Geph is a cross-platform, open-source program that provides secure and reliable access to the open, censorship-free internet. Unlike traditional VPNs and proxies, Geph is designed from the ground up to be resilient even against powerful national censorship systems.
Through OTF’s Red Team Lab, Include Security performed a remediation test of Geph’s mobile and web applications to check the safety of Geph’s censorship circumvention system, and to confirm if the tool can be trusted by those living in repressive censorship environments.
This assessment consisted of two main components: a security assessment and a holistic security analysis of the Geph project. The objective of the security assessment was to identify and confirm potential security vulnerabilities within targets in-scope of the SOW. The team assigned a qualitative risk ranking to each finding. Recommendations were provided for remediation steps which Geph could implement to secure its applications and systems.
The objective of the holistic security analysis was to formulate a set of prescriptive steps that the Geph team can implement to ensure that security is built into every facet of the Geph software development lifecycle (SDLC).
This security audit discovered several medium-rated risk factors that have since been addressed and or accepted by Geph. Notably, the client accepted several risks with the app:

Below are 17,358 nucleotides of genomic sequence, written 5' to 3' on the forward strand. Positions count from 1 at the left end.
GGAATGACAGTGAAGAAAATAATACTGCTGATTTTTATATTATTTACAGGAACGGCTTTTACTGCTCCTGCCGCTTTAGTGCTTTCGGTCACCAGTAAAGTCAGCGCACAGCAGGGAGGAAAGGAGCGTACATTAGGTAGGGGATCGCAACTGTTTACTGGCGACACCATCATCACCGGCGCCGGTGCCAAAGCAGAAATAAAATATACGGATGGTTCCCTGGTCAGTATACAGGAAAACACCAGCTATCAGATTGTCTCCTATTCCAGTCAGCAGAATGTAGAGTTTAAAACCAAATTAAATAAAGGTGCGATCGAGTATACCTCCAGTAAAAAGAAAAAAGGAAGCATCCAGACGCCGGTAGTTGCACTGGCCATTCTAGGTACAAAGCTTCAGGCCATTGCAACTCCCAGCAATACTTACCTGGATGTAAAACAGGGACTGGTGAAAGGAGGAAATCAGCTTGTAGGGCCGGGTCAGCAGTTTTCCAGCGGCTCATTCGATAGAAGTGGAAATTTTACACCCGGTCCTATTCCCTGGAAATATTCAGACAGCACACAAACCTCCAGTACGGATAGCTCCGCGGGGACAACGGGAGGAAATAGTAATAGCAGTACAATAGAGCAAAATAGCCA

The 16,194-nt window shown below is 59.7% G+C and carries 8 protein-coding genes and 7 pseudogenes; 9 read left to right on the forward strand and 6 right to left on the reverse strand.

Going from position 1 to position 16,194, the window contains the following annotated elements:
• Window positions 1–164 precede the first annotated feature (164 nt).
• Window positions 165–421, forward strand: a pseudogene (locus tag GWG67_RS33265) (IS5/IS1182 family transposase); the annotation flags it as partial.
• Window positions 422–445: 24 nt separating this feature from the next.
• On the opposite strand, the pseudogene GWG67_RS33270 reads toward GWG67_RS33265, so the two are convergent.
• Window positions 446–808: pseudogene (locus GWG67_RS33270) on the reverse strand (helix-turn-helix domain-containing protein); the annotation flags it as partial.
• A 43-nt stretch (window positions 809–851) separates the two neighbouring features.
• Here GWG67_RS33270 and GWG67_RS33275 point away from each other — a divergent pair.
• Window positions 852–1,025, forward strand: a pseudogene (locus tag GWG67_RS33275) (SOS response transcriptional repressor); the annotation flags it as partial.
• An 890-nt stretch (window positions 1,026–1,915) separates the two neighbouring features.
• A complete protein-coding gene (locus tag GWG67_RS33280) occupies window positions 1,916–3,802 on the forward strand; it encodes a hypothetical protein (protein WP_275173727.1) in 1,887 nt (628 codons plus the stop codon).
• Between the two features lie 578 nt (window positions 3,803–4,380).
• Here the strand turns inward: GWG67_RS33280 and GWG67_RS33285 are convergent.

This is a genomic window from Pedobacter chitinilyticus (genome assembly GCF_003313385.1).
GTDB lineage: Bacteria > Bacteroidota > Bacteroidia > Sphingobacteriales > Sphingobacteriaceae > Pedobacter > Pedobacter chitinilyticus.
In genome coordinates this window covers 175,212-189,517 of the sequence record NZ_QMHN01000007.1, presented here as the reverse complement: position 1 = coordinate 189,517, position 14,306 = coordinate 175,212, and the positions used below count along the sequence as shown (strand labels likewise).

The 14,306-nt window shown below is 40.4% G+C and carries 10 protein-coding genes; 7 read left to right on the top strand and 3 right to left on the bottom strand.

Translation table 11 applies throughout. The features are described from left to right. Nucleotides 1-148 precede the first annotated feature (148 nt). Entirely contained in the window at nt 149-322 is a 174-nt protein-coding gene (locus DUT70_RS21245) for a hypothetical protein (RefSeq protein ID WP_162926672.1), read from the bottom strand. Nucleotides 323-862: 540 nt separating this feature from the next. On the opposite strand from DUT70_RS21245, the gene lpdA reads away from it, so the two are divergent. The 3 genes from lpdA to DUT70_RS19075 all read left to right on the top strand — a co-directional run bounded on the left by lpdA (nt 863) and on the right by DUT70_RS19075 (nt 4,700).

- No Binary Authentication in Auto Update: The bridge is not seen as a trusted party, while Backblaze B2 (the cloud service for Geph) is considered heavily guarded (so the bridge trusting B2 is not seen as a big issue).
- Application Executable Signed with v1 Signature Scheme (JANUS Vulnerability) – The JANUS vulnerability is found to inject malicious code into reputable Android apps, affecting older versions of Android. However, as Geph says JANUS is unavoidable as they must support very old, insecure Android devices largely due to their popularity in certain countries.
- Security Relevant User Data Stored in Clear Text – This risk is accepted by the client as they believe an additional effort, as a rooted phone can easily read passwords out of the WebView’s local storage.
All remaining issues were addressed by the Geph mobile and desktop clients.
The full security audit:
A summary of the remediation test of Geph’s mobile and web applications: